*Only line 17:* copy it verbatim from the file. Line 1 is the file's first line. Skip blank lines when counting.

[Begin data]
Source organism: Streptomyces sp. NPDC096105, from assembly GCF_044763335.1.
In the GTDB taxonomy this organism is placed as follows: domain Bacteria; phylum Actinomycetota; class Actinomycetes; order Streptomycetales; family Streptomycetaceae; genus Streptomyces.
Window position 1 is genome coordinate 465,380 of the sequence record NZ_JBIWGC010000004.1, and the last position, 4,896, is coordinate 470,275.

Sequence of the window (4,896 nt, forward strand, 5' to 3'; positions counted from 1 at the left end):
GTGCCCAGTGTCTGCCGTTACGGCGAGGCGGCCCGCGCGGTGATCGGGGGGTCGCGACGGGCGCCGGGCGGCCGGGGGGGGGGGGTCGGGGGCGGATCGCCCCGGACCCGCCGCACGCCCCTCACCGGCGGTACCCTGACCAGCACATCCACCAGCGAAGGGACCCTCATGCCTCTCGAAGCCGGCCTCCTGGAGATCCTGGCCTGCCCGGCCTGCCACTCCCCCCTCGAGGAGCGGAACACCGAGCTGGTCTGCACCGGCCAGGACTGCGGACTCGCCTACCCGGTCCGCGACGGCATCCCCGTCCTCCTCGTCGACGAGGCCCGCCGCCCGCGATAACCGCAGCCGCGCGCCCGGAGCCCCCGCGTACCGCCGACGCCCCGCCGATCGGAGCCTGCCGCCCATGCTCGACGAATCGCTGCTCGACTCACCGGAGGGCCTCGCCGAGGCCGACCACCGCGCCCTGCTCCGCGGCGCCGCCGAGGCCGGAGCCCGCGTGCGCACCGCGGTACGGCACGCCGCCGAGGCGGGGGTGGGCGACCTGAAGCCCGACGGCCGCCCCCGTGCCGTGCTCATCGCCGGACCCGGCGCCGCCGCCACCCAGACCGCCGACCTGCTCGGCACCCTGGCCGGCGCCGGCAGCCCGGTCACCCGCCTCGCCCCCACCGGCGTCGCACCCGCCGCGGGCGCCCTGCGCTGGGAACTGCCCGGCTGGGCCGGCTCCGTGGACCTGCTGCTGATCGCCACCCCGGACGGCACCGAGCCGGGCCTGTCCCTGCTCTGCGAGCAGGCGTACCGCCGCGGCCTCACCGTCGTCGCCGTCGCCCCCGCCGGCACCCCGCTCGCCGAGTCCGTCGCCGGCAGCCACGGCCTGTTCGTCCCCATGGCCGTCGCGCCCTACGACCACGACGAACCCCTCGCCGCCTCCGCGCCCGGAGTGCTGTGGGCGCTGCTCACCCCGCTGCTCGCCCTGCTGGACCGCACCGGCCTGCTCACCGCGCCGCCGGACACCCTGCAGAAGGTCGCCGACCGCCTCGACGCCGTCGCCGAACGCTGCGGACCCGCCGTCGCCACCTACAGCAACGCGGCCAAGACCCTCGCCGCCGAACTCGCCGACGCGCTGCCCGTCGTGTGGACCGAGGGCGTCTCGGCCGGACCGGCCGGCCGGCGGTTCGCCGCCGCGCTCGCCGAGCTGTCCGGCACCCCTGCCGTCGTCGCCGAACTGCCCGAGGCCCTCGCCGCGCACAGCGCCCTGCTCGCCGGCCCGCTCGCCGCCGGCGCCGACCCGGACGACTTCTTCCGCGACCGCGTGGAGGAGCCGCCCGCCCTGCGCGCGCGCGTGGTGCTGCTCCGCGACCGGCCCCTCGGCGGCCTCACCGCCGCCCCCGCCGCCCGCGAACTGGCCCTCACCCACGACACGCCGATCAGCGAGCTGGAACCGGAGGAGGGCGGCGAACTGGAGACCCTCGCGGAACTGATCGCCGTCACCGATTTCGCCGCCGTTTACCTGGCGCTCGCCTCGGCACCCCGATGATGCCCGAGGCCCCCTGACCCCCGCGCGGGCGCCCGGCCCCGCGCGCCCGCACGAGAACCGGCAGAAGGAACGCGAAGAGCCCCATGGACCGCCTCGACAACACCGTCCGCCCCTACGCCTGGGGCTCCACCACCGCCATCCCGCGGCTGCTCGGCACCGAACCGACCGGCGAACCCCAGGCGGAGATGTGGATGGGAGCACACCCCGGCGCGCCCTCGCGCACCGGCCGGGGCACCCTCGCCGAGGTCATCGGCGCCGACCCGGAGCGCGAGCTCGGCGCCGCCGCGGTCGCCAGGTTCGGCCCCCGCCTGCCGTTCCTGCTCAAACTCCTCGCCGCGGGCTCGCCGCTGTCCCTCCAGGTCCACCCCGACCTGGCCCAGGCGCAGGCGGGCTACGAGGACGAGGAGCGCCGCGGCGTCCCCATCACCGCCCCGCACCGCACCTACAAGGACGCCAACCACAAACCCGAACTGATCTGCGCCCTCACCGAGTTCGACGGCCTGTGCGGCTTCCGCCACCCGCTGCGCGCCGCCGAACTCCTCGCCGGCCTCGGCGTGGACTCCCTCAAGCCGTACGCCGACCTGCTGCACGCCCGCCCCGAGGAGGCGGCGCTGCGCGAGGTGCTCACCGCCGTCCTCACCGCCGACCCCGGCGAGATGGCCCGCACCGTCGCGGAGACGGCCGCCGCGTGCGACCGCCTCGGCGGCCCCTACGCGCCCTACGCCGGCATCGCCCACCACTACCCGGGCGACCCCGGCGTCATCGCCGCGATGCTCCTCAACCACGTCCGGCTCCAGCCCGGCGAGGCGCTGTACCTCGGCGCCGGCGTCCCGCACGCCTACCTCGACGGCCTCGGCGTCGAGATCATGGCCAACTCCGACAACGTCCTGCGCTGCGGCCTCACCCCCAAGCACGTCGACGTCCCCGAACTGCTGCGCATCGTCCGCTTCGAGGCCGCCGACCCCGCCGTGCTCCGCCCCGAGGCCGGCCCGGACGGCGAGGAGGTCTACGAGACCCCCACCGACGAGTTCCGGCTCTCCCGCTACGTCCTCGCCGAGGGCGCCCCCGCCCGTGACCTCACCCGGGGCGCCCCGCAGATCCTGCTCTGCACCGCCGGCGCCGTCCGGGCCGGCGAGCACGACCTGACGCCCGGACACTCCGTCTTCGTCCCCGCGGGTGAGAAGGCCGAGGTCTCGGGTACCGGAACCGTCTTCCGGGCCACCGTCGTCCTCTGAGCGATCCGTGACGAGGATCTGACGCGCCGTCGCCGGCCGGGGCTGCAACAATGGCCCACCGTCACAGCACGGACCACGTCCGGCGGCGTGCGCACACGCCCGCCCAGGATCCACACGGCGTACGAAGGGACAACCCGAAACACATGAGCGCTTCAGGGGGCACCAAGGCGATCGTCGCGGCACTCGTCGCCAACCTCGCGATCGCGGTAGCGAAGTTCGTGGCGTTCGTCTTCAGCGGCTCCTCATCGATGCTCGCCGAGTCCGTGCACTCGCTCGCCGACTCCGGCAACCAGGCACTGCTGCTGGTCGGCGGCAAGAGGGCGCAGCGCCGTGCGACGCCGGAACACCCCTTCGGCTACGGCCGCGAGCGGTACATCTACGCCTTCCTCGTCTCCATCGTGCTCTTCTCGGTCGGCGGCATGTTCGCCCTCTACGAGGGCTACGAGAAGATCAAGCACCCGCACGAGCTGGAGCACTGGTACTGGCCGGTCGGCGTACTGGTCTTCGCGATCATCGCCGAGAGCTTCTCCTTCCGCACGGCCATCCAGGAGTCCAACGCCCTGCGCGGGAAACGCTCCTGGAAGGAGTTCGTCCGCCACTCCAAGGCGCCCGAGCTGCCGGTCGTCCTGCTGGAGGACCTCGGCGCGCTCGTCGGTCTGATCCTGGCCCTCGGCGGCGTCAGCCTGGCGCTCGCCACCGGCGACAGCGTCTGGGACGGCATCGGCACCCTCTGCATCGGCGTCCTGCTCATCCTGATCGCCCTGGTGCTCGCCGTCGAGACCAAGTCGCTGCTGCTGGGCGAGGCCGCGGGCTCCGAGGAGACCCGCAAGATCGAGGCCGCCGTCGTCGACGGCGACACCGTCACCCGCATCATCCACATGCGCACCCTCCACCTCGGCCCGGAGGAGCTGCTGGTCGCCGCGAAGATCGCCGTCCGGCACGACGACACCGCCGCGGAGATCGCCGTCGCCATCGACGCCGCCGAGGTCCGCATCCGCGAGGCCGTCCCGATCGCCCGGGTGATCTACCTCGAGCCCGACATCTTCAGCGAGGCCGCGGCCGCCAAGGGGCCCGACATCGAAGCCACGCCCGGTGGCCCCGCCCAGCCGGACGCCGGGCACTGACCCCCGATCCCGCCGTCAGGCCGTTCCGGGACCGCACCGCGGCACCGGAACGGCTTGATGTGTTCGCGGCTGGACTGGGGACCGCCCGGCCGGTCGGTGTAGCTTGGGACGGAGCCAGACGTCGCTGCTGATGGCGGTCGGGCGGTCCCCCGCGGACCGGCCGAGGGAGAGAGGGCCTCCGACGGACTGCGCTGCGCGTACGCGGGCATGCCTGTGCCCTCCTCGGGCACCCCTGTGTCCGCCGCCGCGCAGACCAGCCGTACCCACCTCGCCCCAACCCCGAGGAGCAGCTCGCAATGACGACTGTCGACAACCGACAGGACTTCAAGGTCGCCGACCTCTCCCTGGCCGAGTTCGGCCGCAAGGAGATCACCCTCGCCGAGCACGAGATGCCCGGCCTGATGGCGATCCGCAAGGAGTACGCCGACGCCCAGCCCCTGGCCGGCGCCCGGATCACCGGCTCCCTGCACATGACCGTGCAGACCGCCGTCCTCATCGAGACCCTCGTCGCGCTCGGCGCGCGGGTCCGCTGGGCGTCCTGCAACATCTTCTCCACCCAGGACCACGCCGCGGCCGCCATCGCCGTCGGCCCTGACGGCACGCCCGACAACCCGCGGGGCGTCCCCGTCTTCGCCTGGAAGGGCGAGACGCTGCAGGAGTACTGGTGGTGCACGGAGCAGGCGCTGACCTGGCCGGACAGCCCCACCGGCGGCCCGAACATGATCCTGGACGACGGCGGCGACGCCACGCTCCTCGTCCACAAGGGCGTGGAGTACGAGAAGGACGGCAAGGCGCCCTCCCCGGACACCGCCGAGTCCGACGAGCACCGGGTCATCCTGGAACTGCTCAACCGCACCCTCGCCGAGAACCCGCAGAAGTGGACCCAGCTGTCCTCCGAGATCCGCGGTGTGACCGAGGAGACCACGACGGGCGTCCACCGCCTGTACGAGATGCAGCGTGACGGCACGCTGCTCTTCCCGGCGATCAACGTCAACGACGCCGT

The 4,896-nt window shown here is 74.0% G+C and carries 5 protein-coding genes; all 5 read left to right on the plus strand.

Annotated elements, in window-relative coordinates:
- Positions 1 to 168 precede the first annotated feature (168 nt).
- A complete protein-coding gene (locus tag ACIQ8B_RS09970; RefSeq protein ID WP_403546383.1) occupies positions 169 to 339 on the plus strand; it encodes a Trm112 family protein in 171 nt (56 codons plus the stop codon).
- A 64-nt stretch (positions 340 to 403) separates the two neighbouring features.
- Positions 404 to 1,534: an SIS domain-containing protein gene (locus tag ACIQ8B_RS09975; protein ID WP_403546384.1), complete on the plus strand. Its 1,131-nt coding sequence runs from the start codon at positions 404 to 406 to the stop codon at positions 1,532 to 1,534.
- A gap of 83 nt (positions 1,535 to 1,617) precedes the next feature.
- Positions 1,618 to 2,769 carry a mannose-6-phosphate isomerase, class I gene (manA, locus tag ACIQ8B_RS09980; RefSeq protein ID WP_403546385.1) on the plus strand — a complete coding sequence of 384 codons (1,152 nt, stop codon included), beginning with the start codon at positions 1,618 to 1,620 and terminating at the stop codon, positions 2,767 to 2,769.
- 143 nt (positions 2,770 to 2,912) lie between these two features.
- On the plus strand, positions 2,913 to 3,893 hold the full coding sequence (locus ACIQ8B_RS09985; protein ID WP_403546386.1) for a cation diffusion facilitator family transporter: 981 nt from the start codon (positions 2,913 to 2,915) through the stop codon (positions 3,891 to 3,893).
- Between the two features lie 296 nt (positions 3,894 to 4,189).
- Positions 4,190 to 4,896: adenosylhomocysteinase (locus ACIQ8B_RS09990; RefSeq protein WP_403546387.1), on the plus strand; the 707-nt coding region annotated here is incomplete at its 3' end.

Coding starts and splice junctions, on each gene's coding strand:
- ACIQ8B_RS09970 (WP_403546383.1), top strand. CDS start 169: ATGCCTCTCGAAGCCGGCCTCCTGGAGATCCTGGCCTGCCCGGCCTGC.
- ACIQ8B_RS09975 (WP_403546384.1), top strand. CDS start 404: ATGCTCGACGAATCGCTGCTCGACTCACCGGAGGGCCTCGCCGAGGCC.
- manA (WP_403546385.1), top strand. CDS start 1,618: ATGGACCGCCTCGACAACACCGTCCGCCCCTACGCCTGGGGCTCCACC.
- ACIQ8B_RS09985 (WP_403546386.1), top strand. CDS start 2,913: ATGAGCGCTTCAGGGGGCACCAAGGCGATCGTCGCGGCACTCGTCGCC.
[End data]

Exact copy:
- Positions 4,190 to 4,896: adenosylhomocysteinase (locus ACIQ8B_RS09990; RefSeq protein WP_403546387.1), on the plus strand; the 707-nt coding region annotated here is incomplete at its 3' end.